Skip to content

Arrival at Premer

  • by

Getting on the road fairly early we left the tiny town of Wallabadah and headed for Quirindi.

Neither of us had ever heard of Quirindi so we were surprised when we found this wonderful town just a short drive from Wallabadah.

Like many small country towns Quirindi is a blend of present and the past. There’s a large supermarket, coffee shops and all the conveniences of today’s commercial world but there’s also a snapshot of the towns past in its well preserved old buildings and its proliferation of older cottages and houses. The town is bustling and busy and has the look and feel of a prosperous and extremely well looked after town. Colour is splashed throughout the town centre in the abundant manicured flower beds and the beautiful trees that line the streets.

We parked up and wandered around the town deciding that we’d liked to have stayed here a while had we known it was so pretty and appealing.

Heading out of the town we came upon a steep hill that led to the “Who’d a Thought It” Lookout.

How spectacular is this place!

The changing colours of the fields below.

The changing colours of the fields below.

 

Over looking Quirindi

Over looking Quirindi

 

"Who'd a thought it". Great name for the lookout.

“Who’d a thought it”. Great name for the lookout.

You can see 360 degree views of the vast fertile Liverpool plains sweeping to the magnificent Warrumbungle Ranges far in the distance. What a sight!

Back on the road again, this time on the Kamilaroi Highway, we passed the most beautiful rural landscapes with almost every property fastidiously maintained and tidy.

We turned off the highway onto the small Quirindi – Coonabarabran back road and travelled the 80 kilometres to Premer.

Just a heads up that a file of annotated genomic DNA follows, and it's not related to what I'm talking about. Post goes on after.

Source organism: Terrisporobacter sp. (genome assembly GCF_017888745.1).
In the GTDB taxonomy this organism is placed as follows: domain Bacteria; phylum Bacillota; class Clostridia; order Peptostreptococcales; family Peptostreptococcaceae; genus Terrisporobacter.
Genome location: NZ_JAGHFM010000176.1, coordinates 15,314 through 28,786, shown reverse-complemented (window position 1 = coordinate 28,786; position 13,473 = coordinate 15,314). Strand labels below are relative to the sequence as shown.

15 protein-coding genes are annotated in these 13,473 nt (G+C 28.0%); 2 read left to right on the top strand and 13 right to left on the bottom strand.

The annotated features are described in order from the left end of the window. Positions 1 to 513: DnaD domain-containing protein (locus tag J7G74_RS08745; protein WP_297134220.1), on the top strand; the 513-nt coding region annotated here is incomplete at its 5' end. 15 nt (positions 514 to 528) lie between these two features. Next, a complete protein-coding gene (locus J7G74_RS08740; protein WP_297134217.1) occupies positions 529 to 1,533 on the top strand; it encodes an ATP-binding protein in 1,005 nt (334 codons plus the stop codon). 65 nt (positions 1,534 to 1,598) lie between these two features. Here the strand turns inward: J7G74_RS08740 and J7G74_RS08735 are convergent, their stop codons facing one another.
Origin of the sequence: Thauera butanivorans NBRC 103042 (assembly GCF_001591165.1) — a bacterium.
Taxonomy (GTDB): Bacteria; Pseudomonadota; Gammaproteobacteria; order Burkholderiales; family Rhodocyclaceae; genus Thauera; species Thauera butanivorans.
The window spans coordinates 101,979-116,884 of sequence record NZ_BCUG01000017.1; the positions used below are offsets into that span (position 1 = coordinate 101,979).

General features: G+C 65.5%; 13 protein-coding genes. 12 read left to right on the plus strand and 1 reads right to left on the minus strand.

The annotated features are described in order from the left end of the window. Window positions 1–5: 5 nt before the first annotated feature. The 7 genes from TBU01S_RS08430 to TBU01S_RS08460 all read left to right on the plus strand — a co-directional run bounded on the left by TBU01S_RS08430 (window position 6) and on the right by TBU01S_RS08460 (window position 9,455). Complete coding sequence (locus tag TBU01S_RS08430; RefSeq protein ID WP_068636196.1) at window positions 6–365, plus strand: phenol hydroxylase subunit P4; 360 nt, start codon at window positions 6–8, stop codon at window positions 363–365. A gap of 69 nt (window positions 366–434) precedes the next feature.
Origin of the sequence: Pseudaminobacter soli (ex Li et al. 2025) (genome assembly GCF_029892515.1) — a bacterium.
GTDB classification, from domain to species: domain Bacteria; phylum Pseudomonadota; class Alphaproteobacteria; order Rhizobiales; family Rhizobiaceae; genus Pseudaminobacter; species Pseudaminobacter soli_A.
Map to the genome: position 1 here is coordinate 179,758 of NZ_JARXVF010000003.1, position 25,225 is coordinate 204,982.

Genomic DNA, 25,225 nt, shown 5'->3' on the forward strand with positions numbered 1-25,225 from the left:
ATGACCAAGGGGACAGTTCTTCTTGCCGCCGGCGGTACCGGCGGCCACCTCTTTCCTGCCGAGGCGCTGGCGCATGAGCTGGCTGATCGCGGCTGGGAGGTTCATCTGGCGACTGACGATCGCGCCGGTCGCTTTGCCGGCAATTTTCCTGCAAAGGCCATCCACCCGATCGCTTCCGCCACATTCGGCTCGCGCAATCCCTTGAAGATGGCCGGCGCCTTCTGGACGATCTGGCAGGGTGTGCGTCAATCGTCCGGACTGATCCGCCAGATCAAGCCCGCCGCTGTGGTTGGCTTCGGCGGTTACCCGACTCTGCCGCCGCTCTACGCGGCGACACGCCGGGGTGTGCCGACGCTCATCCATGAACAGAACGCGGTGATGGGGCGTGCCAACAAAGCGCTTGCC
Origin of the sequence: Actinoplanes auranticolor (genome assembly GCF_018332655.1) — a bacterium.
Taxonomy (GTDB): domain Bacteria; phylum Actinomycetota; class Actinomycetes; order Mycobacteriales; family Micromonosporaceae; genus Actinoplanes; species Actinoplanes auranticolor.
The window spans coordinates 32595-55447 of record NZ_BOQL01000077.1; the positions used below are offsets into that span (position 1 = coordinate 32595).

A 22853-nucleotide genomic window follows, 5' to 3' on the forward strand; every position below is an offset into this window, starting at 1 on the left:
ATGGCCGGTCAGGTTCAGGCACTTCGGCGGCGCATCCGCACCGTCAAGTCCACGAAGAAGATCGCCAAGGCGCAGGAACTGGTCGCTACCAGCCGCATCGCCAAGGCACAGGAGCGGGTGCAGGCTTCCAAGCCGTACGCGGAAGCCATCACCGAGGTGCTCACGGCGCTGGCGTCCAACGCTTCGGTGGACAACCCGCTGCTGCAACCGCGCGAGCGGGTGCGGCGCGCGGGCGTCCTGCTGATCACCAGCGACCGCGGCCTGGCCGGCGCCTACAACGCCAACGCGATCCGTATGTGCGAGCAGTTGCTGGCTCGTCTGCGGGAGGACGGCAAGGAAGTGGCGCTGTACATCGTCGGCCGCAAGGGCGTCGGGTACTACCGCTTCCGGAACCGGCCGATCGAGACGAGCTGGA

As is usual for these back roads we found a treasure trove of scenery.

A Peregrine Eagle sweeping across our path made us think that it wasn’t used to seeing that many cars. We passed picture perfect farm houses with surrounding verandas, hay barns and still working windmills.

Huge cornfields lined the roads and as we stopped to listen the wind rustled the tops of a million corn plants in a magical symphony of sound.

Corn fields lined the road.

Corn fields lined the road.

As we travel these byways there’s always the anticipation of wondering what’s over the next hill. In one instance a hill crest provided us with a view of a huge section of the Liverpool plains that appeared as if a perfect pure yellow blanket had been cast over it. It was a farm of Sunflowers that would be ready to harvest by early April creating a spectacular colour combination of sunflowers, blue sky and green rolling hills.

Fields bright yellow with Sunflowers.

Fields bright yellow with Sunflowers.

Old farmhouses gave the appearance of an area that time had forgotten.

Old houses stil standing.

Old houses stil standing.

 

Goats now live here.

Goats now live here.

 

What stories could they tell.

What stories could they tell.

Eventually we pulled in to the tiny town of Premer.


View Larger Map
There are only a few houses here, a pub a small Post Office, a school and a sports field

There are also some large grain silos on the railway track, a centre for the shipping of the harvested grain from the farms in the area.

There’s also a wonderful camping area that has power and water available. There are also toilets and hot showers. It’s not free as its run by the local Lions Club and they ask for a donation to ensure its upkeep but it’s a great spot.

It looks out over large farms surrounded by hills in the distance and is superbly quiet and peaceful.

Here we met Geoff and Sandra who make the most amazing camp ovens which they sell from their caravan.

We’ll stay here for a couple of days and get some work done.

Join the conversation